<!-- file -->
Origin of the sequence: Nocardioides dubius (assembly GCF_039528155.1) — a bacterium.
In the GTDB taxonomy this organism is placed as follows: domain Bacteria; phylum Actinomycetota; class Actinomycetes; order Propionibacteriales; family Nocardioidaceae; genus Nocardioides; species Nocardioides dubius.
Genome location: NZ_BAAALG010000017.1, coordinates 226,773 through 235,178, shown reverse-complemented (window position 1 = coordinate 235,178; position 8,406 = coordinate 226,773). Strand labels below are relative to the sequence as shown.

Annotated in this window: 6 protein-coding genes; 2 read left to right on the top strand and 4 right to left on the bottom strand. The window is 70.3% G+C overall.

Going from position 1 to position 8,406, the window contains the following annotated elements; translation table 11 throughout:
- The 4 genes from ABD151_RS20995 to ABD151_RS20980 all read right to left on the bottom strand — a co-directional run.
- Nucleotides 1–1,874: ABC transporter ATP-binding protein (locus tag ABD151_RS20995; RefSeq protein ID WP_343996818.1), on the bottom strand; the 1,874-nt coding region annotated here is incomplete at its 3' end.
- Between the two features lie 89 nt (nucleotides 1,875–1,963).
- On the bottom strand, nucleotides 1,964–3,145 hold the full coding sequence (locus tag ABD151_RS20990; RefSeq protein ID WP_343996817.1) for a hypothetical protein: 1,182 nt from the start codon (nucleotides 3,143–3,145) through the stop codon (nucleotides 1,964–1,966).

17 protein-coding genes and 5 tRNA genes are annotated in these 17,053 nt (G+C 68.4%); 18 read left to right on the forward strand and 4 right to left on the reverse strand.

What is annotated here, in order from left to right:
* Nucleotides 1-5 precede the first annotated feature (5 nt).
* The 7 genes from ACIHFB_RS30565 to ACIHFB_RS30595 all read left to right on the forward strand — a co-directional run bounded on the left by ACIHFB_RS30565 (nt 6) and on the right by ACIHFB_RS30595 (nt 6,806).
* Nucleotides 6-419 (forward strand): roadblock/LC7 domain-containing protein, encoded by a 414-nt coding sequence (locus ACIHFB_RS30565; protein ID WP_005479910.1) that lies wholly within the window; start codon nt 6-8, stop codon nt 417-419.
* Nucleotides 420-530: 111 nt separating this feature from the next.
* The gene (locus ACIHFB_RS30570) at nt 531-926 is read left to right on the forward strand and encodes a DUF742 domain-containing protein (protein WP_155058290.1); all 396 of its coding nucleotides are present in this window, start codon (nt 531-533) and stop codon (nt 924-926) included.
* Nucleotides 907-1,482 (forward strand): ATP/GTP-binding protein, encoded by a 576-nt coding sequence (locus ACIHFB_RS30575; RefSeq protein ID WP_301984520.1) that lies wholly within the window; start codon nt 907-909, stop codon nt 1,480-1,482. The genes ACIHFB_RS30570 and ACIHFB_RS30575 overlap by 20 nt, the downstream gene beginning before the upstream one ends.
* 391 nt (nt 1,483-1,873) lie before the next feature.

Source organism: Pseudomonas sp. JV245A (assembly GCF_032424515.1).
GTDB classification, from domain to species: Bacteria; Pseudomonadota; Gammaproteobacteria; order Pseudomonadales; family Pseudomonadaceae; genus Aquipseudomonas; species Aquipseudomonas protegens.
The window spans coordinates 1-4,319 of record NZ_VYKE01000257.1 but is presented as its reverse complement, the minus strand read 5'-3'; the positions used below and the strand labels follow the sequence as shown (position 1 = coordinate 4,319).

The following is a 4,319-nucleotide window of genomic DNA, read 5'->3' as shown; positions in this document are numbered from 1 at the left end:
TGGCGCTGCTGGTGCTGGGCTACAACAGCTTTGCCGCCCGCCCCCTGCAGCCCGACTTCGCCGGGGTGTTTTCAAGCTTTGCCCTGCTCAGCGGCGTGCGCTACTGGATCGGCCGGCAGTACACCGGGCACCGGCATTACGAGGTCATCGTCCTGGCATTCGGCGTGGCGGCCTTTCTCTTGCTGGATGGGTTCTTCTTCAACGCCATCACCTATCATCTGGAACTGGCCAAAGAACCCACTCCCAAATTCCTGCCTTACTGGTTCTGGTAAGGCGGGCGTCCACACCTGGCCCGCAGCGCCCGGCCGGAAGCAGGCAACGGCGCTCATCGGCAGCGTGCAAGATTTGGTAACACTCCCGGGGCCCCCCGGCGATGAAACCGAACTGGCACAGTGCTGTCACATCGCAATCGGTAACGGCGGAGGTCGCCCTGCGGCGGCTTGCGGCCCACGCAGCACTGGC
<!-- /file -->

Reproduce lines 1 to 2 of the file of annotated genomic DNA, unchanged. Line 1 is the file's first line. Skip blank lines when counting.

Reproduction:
Origin of the sequence: Nocardioides dubius (assembly GCF_039528155.1) — a bacterium.
In the GTDB taxonomy this organism is placed as follows: domain Bacteria; phylum Actinomycetota; class Actinomycetes; order Propionibacteriales; family Nocardioidaceae; genus Nocardioides; species Nocardioides dubius.